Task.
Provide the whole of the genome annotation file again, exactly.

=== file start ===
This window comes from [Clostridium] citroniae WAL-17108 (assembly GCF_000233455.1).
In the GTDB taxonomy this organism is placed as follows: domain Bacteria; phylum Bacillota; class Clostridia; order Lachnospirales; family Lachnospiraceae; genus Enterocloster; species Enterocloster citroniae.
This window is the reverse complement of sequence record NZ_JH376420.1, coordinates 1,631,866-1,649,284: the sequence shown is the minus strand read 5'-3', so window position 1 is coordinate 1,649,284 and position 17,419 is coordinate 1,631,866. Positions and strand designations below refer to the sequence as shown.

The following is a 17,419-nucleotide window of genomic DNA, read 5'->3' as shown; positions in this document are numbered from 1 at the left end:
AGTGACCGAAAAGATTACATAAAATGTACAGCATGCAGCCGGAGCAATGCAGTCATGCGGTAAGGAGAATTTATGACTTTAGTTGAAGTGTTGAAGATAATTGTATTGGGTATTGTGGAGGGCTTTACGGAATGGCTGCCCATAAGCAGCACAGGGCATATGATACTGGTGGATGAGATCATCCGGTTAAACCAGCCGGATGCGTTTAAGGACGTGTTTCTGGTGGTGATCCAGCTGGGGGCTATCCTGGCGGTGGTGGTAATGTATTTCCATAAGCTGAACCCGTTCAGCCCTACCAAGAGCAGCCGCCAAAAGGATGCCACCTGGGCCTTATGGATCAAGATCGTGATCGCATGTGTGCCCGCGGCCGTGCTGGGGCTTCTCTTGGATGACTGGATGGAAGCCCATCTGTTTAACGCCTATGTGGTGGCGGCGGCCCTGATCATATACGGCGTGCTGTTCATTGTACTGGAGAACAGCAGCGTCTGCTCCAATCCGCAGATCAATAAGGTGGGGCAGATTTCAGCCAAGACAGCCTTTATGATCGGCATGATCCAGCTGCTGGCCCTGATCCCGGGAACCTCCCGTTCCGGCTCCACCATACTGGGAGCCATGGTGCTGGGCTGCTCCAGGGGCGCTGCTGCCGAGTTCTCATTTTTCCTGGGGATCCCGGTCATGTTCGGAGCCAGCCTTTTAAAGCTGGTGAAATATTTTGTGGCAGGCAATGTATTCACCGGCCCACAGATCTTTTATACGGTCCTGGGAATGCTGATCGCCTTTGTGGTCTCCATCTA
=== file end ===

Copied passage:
This window comes from [Clostridium] citroniae WAL-17108 (assembly GCF_000233455.1).
In the GTDB taxonomy this organism is placed as follows: domain Bacteria; phylum Bacillota; class Clostridia; order Lachnospirales; family Lachnospiraceae; genus Enterocloster; species Enterocloster citroniae.
This window is the reverse complement of sequence record NZ_JH376420.1, coordinates 1,631,866-1,649,284: the sequence shown is the minus strand read 5'-3', so window position 1 is coordinate 1,649,284 and position 17,419 is coordinate 1,631,866. Positions and strand designations below refer to the sequence as shown.

The following is a 17,419-nucleotide window of genomic DNA, read 5'->3' as shown; positions in this document are numbered from 1 at the left end:
AGTGACCGAAAAGATTACATAAAATGTACAGCATGCAGCCGGAGCAATGCAGTCATGCGGTAAGGAGAATTTATGACTTTAGTTGAAGTGTTGAAGATAATTGTATTGGGTATTGTGGAGGGCTTTACGGAATGGCTGCCCATAAGCAGCACAGGGCATATGATACTGGTGGATGAGATCATCCGGTTAAACCAGCCGGATGCGTTTAAGGACGTGTTTCTGGTGGTGATCCAGCTGGGGGCTATCCTGGCGGTGGTGGTAATGTATTTCCATAAGCTGAACCCGTTCAGCCCTACCAAGAGCAGCCGCCAAAAGGATGCCACCTGGGCCTTATGGATCAAGATCGTGATCGCATGTGTGCCCGCGGCCGTGCTGGGGCTTCTCTTGGATGACTGGATGGAAGCCCATCTGTTTAACGCCTATGTGGTGGCGGCGGCCCTGATCATATACGGCGTGCTGTTCATTGTACTGGAGAACAGCAGCGTCTGCTCCAATCCGCAGATCAATAAGGTGGGGCAGATTTCAGCCAAGACAGCCTTTATGATCGGCATGATCCAGCTGCTGGCCCTGATCCCGGGAACCTCCCGTTCCGGCTCCACCATACTGGGAGCCATGGTGCTGGGCTGCTCCAGGGGCGCTGCTGCCGAGTTCTCATTTTTCCTGGGGATCCCGGTCATGTTCGGAGCCAGCCTTTTAAAGCTGGTGAAATATTTTGTGGCAGGCAATGTATTCACCGGCCCACAGATCTTTTATACGGTCCTGGGAATGCTGATCGCCTTTGTGGTCTCCATCTA